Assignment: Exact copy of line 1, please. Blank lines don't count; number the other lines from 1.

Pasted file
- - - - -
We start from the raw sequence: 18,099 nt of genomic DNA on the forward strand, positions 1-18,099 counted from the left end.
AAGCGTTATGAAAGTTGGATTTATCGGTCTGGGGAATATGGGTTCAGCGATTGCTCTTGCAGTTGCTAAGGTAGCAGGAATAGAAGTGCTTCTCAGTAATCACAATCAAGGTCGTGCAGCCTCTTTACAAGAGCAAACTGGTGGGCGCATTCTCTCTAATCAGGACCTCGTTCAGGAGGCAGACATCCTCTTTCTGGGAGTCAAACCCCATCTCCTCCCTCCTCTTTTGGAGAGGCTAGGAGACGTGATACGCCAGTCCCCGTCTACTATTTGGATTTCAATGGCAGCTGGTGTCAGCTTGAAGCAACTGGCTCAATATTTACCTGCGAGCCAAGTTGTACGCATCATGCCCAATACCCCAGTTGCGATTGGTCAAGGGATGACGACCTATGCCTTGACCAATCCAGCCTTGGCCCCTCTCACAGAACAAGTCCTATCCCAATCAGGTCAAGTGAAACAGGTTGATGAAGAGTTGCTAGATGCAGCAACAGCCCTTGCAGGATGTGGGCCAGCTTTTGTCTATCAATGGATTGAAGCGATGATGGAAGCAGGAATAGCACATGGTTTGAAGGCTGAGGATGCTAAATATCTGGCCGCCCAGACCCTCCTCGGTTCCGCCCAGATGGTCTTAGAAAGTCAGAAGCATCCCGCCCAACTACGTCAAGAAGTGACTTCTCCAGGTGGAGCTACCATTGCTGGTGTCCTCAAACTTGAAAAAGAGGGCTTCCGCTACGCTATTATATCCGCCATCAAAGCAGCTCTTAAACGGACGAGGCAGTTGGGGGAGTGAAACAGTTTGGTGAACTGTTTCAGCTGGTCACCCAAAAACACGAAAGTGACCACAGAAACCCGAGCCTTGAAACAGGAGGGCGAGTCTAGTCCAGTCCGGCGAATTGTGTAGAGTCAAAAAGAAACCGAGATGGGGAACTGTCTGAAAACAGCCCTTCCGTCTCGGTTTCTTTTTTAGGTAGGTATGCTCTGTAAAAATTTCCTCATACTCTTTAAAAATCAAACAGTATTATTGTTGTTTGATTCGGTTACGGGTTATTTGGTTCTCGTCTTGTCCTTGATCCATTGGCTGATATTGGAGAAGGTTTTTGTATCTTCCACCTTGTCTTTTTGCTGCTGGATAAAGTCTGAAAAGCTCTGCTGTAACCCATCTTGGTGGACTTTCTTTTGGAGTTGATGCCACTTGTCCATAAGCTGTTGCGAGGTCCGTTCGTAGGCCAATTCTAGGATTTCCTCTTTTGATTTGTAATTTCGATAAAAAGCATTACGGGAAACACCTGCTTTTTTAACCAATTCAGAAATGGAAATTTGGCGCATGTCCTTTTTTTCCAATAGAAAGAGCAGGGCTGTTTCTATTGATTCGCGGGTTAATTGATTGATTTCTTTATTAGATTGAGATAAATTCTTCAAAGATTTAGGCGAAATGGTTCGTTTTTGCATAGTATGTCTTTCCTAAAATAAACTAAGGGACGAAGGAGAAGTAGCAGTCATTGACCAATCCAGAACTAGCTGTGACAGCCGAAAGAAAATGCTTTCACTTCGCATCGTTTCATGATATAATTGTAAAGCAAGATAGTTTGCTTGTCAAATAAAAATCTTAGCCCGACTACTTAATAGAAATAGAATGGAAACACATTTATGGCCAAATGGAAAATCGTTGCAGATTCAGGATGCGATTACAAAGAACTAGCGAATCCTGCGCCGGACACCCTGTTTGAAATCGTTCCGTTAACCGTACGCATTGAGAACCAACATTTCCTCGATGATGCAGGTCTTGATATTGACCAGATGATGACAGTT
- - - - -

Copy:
We start from the raw sequence: 18,099 nt of genomic DNA on the forward strand, positions 1-18,099 counted from the left end.